Sevendust – Black Out The Sun Review

Sevendust return with a mixed bag of tunes for their ninth album. As a fan of the band, I was looking forward to this album since I burned my copy of Cold Day Memory to a cinder from repeated playbacks. The Atlanta bred quintet are clearly on point with Black Out The Sun, but the new cuts still leaves a little something to be desired.

I’ve been a fan of the band since I saw them at Woodstock as a young’un.  More importantly, I’ve seen this band go through hell and back to emerge victorious on the other side (Clint leaving, money troubles, lawsuits, labels…). In fact, other than Chapter VII (yuck!) I’ve always enjoyed the patented Sevendust “heavy groove + screams+ melody+soulful” vocals formula. I respect the band tremendously and think they don’t get the credit they deserve. Hell, how many bands from the nineties are still kicking it like the old days? Maybe that’s a good thing because it keep them “real”, which is what fans such as myself admire about them. They remain true to themselves and their craft.  Personally, I considered Cold Day Memory as a comeback album which promised a revitalized Sevendust. Having said that, I would rank this as one of their weaker efforts.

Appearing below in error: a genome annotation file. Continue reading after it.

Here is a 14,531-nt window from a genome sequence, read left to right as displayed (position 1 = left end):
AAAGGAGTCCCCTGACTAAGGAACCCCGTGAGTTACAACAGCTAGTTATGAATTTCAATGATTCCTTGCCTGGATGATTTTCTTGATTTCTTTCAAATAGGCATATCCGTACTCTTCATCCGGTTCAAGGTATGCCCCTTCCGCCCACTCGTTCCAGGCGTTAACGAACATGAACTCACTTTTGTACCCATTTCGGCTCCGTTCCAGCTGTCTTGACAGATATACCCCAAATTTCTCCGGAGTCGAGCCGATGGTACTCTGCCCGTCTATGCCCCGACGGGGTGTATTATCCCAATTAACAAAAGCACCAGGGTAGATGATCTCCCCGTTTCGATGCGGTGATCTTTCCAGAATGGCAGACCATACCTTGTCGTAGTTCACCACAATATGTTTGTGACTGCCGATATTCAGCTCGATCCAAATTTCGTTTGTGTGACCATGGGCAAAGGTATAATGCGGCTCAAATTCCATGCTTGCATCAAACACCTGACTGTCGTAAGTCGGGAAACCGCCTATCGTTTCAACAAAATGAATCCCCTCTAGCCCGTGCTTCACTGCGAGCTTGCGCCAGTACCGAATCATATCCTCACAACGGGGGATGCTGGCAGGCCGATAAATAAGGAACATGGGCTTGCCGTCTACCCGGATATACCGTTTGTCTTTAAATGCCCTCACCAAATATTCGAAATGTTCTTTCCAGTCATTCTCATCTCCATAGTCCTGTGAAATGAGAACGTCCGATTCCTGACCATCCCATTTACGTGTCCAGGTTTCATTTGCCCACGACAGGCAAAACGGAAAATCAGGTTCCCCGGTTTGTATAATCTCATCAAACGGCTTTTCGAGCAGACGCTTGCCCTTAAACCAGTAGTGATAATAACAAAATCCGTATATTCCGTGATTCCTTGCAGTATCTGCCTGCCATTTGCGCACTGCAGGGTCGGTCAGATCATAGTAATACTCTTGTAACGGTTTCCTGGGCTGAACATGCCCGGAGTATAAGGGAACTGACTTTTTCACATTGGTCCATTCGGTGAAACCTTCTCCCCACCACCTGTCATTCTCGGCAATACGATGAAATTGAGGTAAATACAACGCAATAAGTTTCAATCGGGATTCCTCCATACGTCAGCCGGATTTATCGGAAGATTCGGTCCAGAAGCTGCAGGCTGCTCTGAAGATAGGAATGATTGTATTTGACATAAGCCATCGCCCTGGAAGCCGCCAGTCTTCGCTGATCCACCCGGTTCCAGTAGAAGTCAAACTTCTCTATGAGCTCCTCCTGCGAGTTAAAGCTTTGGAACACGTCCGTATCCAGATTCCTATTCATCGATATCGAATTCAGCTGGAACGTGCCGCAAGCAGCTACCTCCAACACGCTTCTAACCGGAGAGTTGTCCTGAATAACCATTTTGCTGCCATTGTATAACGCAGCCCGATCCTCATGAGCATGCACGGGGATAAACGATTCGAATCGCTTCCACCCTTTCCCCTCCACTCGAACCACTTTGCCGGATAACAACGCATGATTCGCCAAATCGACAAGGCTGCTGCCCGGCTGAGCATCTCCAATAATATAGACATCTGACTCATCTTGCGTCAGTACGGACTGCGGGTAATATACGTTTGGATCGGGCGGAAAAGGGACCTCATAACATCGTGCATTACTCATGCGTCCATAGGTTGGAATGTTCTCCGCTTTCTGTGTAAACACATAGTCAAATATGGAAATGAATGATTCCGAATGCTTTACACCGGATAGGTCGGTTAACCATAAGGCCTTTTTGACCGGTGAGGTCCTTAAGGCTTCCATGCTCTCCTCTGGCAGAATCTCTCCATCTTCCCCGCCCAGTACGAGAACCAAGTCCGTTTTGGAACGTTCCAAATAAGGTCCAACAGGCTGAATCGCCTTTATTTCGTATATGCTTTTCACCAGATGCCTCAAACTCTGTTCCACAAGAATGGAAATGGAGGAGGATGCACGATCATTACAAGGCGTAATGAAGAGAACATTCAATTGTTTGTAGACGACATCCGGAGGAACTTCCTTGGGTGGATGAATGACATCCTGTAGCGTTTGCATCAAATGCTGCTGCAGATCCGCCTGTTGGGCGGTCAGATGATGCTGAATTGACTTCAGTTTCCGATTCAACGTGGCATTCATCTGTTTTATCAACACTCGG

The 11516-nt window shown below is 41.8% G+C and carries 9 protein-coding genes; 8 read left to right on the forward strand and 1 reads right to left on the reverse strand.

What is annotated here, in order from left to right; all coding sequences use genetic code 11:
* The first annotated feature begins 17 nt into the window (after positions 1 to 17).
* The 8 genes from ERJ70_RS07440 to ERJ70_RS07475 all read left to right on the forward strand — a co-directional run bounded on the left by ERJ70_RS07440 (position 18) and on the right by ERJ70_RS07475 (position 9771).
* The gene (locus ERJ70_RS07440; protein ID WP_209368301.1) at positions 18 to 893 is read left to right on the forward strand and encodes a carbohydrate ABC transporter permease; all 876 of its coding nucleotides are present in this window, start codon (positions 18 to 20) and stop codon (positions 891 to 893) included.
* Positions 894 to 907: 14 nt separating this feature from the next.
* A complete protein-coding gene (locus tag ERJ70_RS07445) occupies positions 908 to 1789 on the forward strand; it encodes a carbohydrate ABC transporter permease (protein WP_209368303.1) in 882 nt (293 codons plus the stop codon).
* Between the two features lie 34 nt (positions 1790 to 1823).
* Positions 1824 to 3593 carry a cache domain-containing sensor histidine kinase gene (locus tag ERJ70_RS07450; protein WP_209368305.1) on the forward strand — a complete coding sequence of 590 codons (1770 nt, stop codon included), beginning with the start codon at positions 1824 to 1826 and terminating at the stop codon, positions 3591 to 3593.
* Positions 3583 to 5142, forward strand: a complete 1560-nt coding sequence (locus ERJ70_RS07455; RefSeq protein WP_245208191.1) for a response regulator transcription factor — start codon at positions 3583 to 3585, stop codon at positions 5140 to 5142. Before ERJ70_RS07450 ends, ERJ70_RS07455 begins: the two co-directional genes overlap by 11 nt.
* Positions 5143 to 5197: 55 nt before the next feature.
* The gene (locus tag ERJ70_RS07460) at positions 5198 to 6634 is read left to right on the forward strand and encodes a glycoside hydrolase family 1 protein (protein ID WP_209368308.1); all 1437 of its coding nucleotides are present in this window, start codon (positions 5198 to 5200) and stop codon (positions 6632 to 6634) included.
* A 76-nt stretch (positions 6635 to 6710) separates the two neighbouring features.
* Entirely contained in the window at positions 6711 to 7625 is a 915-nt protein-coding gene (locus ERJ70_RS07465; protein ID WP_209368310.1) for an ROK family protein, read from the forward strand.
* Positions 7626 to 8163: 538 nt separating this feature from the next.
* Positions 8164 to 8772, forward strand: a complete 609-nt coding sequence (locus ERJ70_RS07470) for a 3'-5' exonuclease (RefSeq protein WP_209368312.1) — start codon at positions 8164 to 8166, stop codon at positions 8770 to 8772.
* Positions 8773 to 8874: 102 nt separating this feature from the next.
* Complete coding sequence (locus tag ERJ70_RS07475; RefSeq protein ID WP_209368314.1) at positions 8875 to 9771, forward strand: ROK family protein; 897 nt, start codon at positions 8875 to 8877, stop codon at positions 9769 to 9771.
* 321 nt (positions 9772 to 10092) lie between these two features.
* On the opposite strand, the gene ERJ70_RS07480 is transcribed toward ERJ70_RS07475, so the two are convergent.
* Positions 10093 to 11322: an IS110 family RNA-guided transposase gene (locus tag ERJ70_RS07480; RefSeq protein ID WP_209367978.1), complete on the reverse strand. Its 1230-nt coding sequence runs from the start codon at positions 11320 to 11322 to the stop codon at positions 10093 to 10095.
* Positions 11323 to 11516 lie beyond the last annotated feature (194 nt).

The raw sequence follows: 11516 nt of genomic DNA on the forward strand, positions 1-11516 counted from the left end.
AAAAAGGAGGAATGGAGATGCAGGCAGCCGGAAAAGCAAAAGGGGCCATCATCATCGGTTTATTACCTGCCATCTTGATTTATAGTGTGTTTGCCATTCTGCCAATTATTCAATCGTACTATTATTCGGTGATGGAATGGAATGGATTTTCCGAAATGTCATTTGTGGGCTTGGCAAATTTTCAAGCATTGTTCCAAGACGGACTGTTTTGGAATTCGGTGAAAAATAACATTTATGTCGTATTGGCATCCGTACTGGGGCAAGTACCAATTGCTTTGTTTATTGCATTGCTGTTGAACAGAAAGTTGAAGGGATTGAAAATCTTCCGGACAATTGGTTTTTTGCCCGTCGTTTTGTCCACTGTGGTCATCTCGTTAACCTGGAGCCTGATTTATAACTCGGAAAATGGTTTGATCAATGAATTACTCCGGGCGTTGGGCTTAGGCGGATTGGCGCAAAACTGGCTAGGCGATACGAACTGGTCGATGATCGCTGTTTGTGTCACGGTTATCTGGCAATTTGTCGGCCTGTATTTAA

First Half

The album attacks from the front with the double punch of Faithless and Till Death. At this point it feels like the darker sequel to Cold Day Memory. I suspect Till Death will become a moshing favorite with Clint, Morgan and Lajon trading vocals all over the place, while the rest of the band keeps things tight with frenetic instrument work. It has a very old school Home vibe to it. In particular, pay attention to the drumming on this song because Morgan pulls out all the stops like he grew an extra set of  arms to play some of the parts.

Suddenly, the album shifts into a very groovy, bass-heavy and cocky tune infused with a little southern hospitality. I dig it. Mountain is the band’s declaration to the world that they are alive and kicking while many others have fallen. I would push it to be the second single off the album. Cold As War turned out to be the first weak tune of the album. It isn’t very exciting and sounds like a rehashed ballad off Chapter VII. There is some very good guitar work, but it doesn’t elevate the tune and feels forced.

The title track is Sevendust at the top of their ‘effin game! This is the formula I spoke of earlier. This is an inspired song with passionate lyrics. As Lajon raises his voice to new heights, the rest of the band is busy drowning you in the emotive musicianship that is Sevendust’s trademark. An outstanding song on every level.

Second Half

Nobody Wants It is an average song and propels the album into the second half. It has a catchy chorus with a driving beat that percolates throughout the song. Unfortunately, everything surrounding that isn’t very inspiring. Dead Roses is an interesting fast paced song. Initially I thought it was more filler, but it grew on me. The solo late in the song is well devised and the song really benefits from it. It’s a different approach for the band and it works well enough to be one of the standout tracks on the album.